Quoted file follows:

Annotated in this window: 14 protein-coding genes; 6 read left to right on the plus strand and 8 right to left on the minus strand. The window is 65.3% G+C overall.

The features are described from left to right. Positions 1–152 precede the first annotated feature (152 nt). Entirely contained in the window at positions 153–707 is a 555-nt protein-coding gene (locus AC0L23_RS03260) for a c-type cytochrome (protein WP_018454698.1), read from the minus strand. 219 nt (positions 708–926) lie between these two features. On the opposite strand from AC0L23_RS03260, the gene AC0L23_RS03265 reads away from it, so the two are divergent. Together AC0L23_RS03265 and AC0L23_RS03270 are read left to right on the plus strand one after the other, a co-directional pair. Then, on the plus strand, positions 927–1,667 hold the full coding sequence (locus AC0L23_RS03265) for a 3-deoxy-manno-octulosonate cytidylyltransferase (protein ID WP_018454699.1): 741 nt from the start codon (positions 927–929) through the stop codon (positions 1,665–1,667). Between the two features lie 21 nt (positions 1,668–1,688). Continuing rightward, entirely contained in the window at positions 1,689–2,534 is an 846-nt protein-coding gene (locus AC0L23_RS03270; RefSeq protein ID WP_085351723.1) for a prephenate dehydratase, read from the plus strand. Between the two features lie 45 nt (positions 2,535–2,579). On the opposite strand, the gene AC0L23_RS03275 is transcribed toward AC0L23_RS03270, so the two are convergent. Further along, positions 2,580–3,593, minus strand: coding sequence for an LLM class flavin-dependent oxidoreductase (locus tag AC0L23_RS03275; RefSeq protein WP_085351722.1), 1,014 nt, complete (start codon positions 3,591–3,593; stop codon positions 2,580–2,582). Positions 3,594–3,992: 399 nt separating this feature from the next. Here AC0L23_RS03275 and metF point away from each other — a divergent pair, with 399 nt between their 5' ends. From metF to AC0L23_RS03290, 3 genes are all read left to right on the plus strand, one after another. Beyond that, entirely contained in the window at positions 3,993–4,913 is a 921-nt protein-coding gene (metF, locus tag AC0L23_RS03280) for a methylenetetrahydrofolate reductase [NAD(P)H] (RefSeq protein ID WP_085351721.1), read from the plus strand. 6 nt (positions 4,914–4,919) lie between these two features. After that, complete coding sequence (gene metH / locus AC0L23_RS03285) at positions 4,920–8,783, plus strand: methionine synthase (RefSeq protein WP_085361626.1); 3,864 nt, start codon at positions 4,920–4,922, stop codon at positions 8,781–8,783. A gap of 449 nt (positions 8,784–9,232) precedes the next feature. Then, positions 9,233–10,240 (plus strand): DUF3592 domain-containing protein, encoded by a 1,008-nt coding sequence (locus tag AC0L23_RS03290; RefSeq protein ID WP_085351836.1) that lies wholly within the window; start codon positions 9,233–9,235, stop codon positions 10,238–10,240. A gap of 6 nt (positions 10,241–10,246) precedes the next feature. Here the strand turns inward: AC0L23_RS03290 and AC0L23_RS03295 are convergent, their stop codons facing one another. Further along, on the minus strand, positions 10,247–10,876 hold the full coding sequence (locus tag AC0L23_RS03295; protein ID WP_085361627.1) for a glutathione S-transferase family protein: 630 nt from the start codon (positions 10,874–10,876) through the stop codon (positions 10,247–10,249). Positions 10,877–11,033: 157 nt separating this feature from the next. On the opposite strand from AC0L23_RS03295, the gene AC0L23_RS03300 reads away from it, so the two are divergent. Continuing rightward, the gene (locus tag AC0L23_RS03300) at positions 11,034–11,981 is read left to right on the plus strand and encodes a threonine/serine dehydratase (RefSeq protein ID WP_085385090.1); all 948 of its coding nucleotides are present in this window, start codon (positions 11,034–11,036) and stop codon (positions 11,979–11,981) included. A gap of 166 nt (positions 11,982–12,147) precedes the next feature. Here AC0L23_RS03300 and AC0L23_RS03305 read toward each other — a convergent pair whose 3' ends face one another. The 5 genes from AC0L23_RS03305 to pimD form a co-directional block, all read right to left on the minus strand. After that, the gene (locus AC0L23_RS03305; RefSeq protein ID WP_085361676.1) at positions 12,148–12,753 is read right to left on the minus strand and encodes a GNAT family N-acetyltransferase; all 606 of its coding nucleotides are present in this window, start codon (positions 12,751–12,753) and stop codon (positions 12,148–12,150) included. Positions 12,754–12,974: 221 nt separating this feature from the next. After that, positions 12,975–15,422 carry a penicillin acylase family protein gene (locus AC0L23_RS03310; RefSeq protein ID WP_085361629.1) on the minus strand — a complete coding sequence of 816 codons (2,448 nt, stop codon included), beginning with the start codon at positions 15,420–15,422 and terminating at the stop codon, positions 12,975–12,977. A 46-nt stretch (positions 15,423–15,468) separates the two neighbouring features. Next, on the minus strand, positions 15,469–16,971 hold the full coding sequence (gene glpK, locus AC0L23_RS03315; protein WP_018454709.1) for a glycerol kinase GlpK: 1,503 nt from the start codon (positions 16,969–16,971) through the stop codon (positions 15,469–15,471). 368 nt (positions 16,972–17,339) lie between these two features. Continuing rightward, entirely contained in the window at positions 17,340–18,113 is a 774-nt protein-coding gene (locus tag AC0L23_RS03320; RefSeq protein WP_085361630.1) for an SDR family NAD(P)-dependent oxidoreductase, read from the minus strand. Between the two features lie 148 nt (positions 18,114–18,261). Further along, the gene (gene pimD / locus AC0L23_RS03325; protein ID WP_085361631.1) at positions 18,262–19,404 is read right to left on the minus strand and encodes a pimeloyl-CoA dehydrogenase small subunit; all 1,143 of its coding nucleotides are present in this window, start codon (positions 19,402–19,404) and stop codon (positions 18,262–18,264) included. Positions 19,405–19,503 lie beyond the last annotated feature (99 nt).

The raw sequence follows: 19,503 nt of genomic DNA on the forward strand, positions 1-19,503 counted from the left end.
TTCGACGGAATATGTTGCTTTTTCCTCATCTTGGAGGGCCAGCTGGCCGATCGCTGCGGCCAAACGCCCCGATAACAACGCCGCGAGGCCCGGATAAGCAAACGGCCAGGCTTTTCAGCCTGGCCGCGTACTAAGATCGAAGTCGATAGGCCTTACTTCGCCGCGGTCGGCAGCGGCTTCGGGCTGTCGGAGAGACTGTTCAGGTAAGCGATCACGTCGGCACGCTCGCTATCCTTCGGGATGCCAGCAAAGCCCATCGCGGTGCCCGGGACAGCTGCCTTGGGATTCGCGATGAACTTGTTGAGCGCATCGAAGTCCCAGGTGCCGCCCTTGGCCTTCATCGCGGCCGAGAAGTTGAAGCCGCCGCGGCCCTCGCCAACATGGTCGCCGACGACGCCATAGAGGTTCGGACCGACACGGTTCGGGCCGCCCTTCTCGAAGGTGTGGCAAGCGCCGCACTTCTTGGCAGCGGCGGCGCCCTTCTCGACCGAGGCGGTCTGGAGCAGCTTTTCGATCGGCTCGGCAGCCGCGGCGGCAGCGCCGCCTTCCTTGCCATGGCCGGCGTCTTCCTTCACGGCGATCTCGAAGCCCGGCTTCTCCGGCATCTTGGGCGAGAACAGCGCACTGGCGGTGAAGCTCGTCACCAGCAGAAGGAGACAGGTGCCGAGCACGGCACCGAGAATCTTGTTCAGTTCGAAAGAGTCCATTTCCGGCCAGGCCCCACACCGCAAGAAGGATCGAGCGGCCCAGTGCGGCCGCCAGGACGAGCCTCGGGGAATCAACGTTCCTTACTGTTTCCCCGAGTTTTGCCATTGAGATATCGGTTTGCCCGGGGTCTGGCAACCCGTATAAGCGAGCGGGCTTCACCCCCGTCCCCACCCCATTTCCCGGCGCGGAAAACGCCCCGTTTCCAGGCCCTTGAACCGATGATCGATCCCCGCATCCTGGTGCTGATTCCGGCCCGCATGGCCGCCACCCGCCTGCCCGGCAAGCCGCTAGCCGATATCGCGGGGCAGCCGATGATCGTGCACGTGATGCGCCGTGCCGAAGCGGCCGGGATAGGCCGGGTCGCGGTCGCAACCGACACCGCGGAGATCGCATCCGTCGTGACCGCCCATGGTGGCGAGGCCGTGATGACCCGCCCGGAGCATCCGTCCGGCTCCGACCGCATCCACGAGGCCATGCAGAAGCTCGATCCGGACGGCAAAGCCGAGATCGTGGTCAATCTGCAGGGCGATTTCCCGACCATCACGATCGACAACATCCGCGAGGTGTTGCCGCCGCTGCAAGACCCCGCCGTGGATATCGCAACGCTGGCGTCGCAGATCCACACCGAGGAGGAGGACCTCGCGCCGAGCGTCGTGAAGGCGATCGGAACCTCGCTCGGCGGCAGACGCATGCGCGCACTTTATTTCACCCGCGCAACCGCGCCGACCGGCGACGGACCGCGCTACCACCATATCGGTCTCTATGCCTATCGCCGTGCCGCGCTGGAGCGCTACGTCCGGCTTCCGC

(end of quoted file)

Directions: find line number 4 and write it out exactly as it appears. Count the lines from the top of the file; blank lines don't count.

TTCGACGGAATATGTTGCTTTTTCCTCATCTTGGAGGGCCAGCTGGCCGATCGCTGCGGCCAAACGCCCCGATAACAACGCCGCGAGGCCCGGATAAGCAAACGGCCAGGCTTTTCAGCCTGGCCGCGTACTAAGATCGAAGTCGATAGGCCTTACTTCGCCGCGGTCGGCAGCGGCTTCGGGCTGTCGGAGAGACTGTTCAGGTAAGCGATCACGTCGGCACGCTCGCTATCCTTCGGGATGCCAGCAAAGCCCATCGCGGTGCCCGGGACAGCTGCCTTGGGATTCGCGATGAACTTGTTGAGCGCATCGAAGTCCCAGGTGCCGCCCTTGGCCTTCATCGCGGCCGAGAAGTTGAAGCCGCCGCGGCCCTCGCCAACATGGTCGCCGACGACGCCATAGAGGTTCGGACCGACACGGTTCGGGCCGCCCTTCTCGAAGGTGTGGCAAGCGCCGCACTTCTTGGCAGCGGCGGCGCCCTTCTCGACCGAGGCGGTCTGGAGCAGCTTTTCGATCGGCTCGGCAGCCGCGGCGGCAGCGCCGCCTTCCTTGCCATGGCCGGCGTCTTCCTTCACGGCGATCTCGAAGCCCGGCTTCTCCGGCATCTTGGGCGAGAACAGCGCACTGGCGGTGAAGCTCGTCACCAGCAGAAGGAGACAGGTGCCGAGCACGGCACCGAGAATCTTGTTCAGTTCGAAAGAGTCCATTTCCGGCCAGGCCCCACACCGCAAGAAGGATCGAGCGGCCCAGTGCGGCCGCCAGGACGAGCCTCGGGGAATCAACGTTCCTTACTGTTTCCCCGAGTTTTGCCATTGAGATATCGGTTTGCCCGGGGTCTGGCAACCCGTATAAGCGAGCGGGCTTCACCCCCGTCCCCACCCCATTTCCCGGCGCGGAAAACGCCCCGTTTCCAGGCCCTTGAACCGATGATCGATCCCCGCATCCTGGTGCTGATTCCGGCCCGCATGGCCGCCACCCGCCTGCCCGGCAAGCCGCTAGCCGATATCGCGGGGCAGCCGATGATCGTGCACGTGATGCGCCGTGCCGAAGCGGCCGGGATAGGCCGGGTCGCGGTCGCAACCGACACCGCGGAGATCGCATCCGTCGTGACCGCCCATGGTGGCGAGGCCGTGATGACCCGCCCGGAGCATCCGTCCGGCTCCGACCGCATCCACGAGGCCATGCAGAAGCTCGATCCGGACGGCAAAGCCGAGATCGTGGTCAATCTGCAGGGCGATTTCCCGACCATCACGATCGACAACATCCGCGAGGTGTTGCCGCCGCTGCAAGACCCCGCCGTGGATATCGCAACGCTGGCGTCGCAGATCCACACCGAGGAGGAGGACCTCGCGCCGAGCGTCGTGAAGGCGATCGGAACCTCGCTCGGCGGCAGACGCATGCGCGCACTTTATTTCACCCGCGCAACCGCGCCGACCGGCGACGGACCGCGCTACCACCATATCGGTCTCTATGCCTATCGCCGTGCCGCGCTGGAGCGCTACGTCCGGCTTCCGC